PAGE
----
Estate Planning 101
by Susan Warren Utley
Previously published on An Army of Ermas 11/26/2010
Last week my husband attended a retirement seminar and returned home from work with a wealth of information on IRAs, health insurance options, and estate planning. That last item led to a discussion about who to trust to protect our assets if something should happen to both of us. The conversation involved such things as power of attorney, executors of the estate, and what should or should not be left behind to our beneficiaries. My husband’s focus was not with material possessions like who should inherit his watch or his twelve-piece collection of Holiday Budweiser steins, but with the importance of spending every dollar we earn and leaving nothing behind but a pile of credit card bills. I, on the other hand, had more pressing concerns.
While I gazed through the glass doors of my china cabinet, I realized that not only would my sister be the proud owner of my coveted set of Depression era Iris & Herringbone dishes, but she would also inherit the thick layer of dust I have allowed to accumulate on top of the serving pieces. I also considered how delighted my daughter would be to receive my Department 56 Snow Babies on the Farm collection. That is until she discovered the dust bunnies lurking under my bed where the Snow Babies are stored.
It was then that I realized in horror that it would be my mother who would inherit the ring around the toilet in the spare bathroom and the contents of my sock drawer which contains multiple pairs of socks adorned with my favorite cartoon characters. This thought prompted a new concern. As my blood pressure rose and my heart began to race, I looked down at the outfit I decided to throw on when I got home from work: a shredded Dallas Cowboys sweatshirt, pink capri sweatpants, and Scooby Doo knee-high socks. It occurred to me that if I dropped dead to the floor from a massive heart attack, my obituary would most certainly read, “It is suspected she suffered from a case of early onset dementia.”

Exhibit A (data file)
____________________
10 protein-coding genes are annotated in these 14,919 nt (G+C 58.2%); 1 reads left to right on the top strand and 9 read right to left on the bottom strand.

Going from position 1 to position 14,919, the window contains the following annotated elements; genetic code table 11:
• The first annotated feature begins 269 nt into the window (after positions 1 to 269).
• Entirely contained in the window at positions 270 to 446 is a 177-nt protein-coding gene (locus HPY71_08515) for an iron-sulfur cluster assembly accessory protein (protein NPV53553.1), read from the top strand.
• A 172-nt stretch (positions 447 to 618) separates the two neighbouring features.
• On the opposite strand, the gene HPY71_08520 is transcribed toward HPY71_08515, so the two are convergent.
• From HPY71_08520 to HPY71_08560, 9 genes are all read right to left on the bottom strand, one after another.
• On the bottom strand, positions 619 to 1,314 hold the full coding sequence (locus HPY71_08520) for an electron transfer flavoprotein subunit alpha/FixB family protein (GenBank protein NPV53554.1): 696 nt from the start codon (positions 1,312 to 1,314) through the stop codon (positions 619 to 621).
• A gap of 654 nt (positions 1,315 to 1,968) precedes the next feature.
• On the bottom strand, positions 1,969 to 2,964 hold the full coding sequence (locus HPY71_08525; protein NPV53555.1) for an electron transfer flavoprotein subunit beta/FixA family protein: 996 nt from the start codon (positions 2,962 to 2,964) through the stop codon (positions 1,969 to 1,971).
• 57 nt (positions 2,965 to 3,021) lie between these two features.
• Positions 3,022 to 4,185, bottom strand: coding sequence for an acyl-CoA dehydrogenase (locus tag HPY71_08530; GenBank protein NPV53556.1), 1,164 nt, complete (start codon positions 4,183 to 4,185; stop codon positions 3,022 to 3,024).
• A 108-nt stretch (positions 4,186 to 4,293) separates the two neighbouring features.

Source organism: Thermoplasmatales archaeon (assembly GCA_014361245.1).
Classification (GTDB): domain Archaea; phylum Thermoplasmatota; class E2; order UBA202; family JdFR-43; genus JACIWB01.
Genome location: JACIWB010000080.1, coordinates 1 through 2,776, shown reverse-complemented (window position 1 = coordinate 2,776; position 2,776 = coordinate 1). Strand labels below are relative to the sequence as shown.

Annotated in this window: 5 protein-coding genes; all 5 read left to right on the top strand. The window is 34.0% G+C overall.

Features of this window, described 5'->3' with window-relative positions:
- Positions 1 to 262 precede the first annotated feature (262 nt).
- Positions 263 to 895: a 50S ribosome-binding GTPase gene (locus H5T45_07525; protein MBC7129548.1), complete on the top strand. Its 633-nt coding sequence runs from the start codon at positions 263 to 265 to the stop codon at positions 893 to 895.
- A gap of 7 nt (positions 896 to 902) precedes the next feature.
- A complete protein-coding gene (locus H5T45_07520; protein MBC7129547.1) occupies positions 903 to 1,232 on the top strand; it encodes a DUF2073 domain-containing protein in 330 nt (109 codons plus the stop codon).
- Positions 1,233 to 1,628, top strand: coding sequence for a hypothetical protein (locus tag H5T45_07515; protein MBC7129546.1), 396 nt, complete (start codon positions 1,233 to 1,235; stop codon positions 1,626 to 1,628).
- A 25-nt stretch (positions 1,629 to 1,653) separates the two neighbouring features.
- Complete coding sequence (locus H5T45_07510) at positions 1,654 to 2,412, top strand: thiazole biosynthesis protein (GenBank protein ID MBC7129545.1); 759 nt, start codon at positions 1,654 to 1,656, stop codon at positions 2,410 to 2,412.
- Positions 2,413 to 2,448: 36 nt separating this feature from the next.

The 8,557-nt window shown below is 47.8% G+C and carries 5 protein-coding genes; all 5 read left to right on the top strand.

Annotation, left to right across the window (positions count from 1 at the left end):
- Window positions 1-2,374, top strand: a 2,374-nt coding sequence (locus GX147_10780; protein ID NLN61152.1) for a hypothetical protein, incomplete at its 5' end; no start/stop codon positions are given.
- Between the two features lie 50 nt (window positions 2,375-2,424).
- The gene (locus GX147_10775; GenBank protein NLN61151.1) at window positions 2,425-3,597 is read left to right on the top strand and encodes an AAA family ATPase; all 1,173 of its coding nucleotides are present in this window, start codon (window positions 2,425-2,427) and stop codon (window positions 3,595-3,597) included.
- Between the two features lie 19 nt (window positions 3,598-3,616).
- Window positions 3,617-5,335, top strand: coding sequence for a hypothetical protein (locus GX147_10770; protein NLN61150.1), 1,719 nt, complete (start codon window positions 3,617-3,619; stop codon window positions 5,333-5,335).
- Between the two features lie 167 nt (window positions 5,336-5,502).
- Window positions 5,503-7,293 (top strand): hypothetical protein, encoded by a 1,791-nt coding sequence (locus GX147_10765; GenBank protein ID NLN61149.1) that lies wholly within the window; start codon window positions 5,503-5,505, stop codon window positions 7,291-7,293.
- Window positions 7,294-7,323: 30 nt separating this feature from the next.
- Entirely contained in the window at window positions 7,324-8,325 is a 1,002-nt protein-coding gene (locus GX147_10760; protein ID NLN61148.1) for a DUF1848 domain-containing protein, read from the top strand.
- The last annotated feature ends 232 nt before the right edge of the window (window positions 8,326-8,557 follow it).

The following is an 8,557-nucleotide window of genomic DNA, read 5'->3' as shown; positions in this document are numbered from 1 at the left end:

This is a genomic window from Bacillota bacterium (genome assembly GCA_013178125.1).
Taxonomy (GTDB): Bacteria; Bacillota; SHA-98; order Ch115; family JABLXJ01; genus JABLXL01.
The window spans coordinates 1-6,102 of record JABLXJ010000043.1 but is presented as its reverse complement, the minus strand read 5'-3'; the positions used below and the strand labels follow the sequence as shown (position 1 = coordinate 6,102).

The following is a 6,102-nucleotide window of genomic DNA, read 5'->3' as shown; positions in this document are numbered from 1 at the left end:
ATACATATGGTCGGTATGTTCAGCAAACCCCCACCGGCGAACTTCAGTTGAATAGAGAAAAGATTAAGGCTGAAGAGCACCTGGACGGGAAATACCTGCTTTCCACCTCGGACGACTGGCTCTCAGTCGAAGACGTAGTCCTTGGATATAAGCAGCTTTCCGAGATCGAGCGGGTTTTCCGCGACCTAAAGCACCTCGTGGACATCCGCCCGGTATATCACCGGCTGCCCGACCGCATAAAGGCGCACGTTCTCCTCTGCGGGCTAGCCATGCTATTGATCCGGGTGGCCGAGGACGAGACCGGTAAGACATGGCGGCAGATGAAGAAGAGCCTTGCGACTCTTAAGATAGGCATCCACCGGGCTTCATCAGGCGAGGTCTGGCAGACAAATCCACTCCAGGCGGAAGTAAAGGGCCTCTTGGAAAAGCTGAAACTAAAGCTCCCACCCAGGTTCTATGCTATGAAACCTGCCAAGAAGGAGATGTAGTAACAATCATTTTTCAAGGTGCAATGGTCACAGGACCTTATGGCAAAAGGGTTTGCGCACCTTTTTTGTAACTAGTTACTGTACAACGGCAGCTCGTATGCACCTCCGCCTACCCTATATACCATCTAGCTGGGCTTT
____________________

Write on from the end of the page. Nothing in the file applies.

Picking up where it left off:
At that moment it became clear to me that the only people we could truly trust with our estate was ourselves and each other. Following a quick change of clothes, I retreated to my writing studio to delete from my hard drive the story I wrote last month about a highly dysfunctional family living in Virginia who shoots raccoons from the deck with paintball guns…in the nude. Whoever advised, “write what you know” certainly did not consider posthumous publication and the resulting public humiliation.
So while my husband spends his time focusing on the financial end of things by running up our credit card debt at Costco.com, I will attend to the more important issues of dusting my china, scrubbing toilets, and vacuuming under my bed. As for my sock drawer, I have decided to hold onto my Scooby socks as my husband assures me that if we are ever in a car accident, he will remove them from my feet before the paramedics arrive. Now that, my friend, is trust.